Category Archives: 2.3 Pedagogical Theories & Practice

Pedagogical Studies – Developing Classroom Talk

It is important to develop classroom talk as it allows communication barriers to be reduced and develops communication skills. It is key to developing open lines of communication between teachers and pupils, which in turn helps the teachers assess the pupils’ progress and ultimately improves the children’s learning. It is not enough to just develop key verbal communication skills but also be able to pick up on non-verbal forms of communication as well as active listening skills. Teachers can ensure they are listening to their pupils during discussions which can help to inform them of a child’s progress and thoughts on a subject. By listening to children and giving them a voice in the classroom it helps the teachers assess how their class is progressing and allows individuals to feel valued and respected within their class. It is also useful to allow children to develop their skills in small groups or with their peers to help boost their confidence with oral presentations/ feedback. Methods such as open ended questions allows children to be heard and their points to be made, without the fear of getting the answer wrong. Classroom talk can be widely developed through drama lessons as it encourages children to both be creative and play a role. It can be through the act of role playing that a child is able to come out of their ‘shell’ and gain the confidence to answer questions in class. Drama also allows children to be creative and explore the world in a different way, which they can then bring back to the classroom and use to think about answers in a different way.

Pedagogical Studies – Restorative Approach

A restorative approach is focused around building strong positive relationships, in order to fix any problems or issues that arise within the classroom. Through this approach pupils can each have their say and feel like they are being heard, this can be achieved via questioning. This approach is about fixing the problem first rather than assigning blame and handing our punishments to those in the wrong. It helps to build a positive environment where everyone feels like they are being heard and not being judged, this is achieved by open discussions which also help to resolve problems quickly and effectively. The restorative approach allows everyone to take responsibility for their actions and have a fair outcome for all. This approach focuses on values, skills and processes which help to structure it within schools. It’s through having shared values (positive regard, accountability, reparation, etc), developing associated skills (questioning, active listening, body language, etc) and effective processes (questioning, listening, calming time, etc) in place that allow a restorative approach to be successful.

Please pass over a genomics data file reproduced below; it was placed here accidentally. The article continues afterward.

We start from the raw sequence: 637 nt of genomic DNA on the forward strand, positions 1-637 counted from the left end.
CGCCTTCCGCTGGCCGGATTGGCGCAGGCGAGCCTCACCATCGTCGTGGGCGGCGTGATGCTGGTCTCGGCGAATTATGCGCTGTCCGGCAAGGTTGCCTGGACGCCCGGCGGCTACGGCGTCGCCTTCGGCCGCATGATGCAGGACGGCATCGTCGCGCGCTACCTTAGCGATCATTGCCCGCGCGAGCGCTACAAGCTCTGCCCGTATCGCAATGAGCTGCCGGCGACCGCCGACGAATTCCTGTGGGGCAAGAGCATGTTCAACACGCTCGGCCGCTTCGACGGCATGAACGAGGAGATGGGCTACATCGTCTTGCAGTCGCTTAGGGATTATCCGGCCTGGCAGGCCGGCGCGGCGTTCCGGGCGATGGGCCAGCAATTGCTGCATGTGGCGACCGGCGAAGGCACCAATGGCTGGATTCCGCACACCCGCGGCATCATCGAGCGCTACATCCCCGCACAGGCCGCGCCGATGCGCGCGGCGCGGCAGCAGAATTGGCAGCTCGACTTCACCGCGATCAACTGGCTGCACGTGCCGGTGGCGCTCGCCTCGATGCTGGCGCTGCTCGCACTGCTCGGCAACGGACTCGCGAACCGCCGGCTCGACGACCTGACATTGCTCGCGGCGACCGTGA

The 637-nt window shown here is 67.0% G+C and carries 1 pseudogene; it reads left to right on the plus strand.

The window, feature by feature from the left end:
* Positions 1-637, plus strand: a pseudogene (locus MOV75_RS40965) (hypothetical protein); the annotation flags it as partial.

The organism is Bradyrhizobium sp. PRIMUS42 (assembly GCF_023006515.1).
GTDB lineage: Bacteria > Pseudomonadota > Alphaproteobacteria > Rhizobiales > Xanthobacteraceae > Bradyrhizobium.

Teaching Across the Curriculum – Health and Wellbeing

As part of the health and wellbeing inputs I have watched some videos surrounding early years development and relationship building. The first video discussed how babies brains are very flexible in the fist stage of their life and the experiences they have here shape what kind of pathways are made in their brain for their future development and life. The video also discusses how children react to the environments we surround them with and the affects these environments have on their development. The second video focused more on the importance of these early years experiences and how they can affect the decisions that child makes in adulthood.

It is important as teachers to understand how the brain develops, in order to help every child have the best start in life. It is only through an understanding of a child’s need for a constant, supportive environment that they can produce not only their best work but¬† also develop the key skills they will need for later life. It is important for us as teachers to create an environment for the children in our class which allows them to build resilience and ability to take positive risks. As a teacher it is also important to understand each of your children as an individual and be able to know what their needs are and how you can help support them to achieve in all areas of the curriculum. It is important for children to build strong positive relationships with their family, friends and teachers in order to have a network that supports them in their learning and life.

As a professional I aim to support every child as an individual, allowing their needs to be met. To do this I will strive to create a welcoming and nurturing environment that the children can feel safe and supported in. I will also aim to have open lines of communication between myself the children, their families and colleagues to allow every individual child to gain the support they need in order to develop holistically. The videos have made me realise and think about the affect the environment a child grows up in has on their development and needs within a school environment. As well as the impact I have on that child as a teacher, not only for their curriculum development but their ability to develop the skills they need to create positive relationships within all aspects of their life.